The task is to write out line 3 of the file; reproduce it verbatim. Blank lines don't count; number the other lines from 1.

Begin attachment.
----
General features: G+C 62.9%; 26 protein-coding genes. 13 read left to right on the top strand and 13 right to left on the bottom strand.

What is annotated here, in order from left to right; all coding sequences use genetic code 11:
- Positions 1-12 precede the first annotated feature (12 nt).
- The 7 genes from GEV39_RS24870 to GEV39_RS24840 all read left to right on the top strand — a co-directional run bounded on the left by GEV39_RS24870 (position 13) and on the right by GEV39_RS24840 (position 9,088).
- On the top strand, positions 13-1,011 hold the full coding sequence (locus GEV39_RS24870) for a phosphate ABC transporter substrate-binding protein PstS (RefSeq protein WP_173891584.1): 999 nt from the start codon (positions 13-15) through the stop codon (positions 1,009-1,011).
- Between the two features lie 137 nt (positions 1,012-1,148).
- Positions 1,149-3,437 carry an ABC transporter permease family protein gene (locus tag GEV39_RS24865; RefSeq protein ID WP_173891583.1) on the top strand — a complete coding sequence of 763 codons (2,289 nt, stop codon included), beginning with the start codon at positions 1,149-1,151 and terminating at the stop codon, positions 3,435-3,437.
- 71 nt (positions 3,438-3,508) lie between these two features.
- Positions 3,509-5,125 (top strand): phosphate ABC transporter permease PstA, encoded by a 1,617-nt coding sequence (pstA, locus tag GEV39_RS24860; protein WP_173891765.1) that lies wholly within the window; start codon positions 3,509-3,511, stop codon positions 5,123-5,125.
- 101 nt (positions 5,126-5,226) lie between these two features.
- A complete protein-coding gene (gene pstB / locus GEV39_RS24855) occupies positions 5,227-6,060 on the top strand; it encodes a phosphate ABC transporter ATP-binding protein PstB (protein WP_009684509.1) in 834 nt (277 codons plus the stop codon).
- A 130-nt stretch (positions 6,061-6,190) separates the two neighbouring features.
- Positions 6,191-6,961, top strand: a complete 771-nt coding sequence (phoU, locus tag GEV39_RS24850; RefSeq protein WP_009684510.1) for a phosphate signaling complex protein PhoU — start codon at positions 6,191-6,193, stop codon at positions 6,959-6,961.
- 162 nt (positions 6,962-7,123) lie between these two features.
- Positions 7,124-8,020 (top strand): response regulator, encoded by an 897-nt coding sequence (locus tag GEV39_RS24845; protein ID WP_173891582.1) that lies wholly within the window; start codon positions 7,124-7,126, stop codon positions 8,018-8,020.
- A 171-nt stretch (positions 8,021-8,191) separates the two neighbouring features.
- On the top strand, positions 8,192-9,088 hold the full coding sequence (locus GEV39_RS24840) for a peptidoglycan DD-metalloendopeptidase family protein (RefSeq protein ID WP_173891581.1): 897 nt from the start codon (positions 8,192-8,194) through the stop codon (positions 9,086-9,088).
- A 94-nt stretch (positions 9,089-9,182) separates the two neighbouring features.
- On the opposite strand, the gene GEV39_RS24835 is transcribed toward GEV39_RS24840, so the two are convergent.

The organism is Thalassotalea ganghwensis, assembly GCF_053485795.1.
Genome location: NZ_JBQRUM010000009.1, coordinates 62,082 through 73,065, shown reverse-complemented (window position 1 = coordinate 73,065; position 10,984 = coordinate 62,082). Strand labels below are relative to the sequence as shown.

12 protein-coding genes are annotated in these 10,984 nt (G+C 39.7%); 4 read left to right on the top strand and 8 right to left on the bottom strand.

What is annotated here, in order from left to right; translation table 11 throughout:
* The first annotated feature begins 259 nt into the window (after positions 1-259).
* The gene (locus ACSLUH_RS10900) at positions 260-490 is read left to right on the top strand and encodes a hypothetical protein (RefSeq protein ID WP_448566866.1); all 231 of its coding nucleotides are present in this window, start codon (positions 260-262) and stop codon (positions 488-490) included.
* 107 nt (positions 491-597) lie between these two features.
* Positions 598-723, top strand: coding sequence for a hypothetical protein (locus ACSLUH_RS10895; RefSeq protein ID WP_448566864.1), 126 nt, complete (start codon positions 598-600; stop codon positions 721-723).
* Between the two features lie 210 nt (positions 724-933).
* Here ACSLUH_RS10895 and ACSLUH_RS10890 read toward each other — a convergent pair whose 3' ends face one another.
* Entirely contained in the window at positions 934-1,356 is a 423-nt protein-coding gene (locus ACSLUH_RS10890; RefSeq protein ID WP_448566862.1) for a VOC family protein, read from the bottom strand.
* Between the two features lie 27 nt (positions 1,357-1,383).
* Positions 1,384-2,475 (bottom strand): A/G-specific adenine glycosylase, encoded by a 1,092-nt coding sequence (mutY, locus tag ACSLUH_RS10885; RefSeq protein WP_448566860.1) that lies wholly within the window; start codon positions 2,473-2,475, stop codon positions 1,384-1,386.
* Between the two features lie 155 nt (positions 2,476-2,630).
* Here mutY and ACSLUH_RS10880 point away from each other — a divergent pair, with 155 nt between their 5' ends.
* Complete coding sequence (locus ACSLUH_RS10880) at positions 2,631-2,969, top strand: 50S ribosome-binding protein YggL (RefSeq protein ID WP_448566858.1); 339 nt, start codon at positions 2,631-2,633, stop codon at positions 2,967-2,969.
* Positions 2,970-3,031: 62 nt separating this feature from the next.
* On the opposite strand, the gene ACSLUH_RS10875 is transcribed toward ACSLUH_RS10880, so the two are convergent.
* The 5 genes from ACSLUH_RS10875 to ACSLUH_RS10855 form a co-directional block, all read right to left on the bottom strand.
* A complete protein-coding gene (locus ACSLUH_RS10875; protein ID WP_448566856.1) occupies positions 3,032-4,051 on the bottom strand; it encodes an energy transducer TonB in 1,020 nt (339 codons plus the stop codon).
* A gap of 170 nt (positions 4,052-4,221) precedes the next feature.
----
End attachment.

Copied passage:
- Positions 1-12 precede the first annotated feature (12 nt).